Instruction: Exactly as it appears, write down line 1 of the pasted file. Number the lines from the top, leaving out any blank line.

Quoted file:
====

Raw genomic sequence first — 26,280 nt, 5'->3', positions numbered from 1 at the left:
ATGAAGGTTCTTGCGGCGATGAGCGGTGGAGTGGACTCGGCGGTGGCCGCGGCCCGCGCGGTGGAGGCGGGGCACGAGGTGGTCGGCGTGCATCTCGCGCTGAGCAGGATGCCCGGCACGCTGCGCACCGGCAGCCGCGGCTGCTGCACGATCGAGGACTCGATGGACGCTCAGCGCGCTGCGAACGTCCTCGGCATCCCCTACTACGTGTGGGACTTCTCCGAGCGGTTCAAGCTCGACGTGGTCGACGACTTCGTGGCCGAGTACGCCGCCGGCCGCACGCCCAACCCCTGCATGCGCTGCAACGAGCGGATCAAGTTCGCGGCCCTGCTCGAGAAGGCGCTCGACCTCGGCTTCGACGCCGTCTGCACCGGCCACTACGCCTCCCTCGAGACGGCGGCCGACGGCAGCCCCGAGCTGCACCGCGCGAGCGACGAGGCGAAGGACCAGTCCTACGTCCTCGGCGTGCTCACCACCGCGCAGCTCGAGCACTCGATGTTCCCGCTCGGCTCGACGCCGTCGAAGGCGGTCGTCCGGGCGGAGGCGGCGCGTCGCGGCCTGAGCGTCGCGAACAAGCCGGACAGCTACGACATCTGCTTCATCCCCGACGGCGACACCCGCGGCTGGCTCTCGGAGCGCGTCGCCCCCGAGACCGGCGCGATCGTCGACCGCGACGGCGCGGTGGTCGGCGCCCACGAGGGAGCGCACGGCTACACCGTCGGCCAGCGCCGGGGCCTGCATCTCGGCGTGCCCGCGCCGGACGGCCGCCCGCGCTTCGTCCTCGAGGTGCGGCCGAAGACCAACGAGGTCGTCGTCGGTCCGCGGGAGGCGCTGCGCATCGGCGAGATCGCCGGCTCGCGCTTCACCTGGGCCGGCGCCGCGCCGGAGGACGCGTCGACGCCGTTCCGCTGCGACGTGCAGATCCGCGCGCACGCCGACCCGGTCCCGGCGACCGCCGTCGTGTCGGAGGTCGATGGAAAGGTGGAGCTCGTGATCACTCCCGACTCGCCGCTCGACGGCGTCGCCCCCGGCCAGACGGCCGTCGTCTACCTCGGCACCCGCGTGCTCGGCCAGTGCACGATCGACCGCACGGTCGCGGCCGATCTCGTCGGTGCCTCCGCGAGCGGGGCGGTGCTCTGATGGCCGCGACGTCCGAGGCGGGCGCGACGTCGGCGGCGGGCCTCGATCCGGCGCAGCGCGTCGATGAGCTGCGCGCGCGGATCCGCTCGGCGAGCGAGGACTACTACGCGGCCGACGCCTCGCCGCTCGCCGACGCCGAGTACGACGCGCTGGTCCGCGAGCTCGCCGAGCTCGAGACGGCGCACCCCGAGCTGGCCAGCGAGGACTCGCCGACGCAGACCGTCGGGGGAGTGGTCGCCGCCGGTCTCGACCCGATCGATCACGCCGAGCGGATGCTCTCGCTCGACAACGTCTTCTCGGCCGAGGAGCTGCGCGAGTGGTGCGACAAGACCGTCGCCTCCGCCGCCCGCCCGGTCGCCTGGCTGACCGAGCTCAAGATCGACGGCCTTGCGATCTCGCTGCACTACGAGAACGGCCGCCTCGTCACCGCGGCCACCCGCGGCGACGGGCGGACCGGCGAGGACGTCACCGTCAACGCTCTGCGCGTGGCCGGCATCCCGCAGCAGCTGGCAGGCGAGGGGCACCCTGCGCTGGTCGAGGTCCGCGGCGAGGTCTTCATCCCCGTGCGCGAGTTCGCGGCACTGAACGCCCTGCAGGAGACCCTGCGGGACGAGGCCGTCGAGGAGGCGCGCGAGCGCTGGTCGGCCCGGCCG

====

Raw genomic sequence first — 26,280 nt, 5'->3', positions numbered from 1 at the left: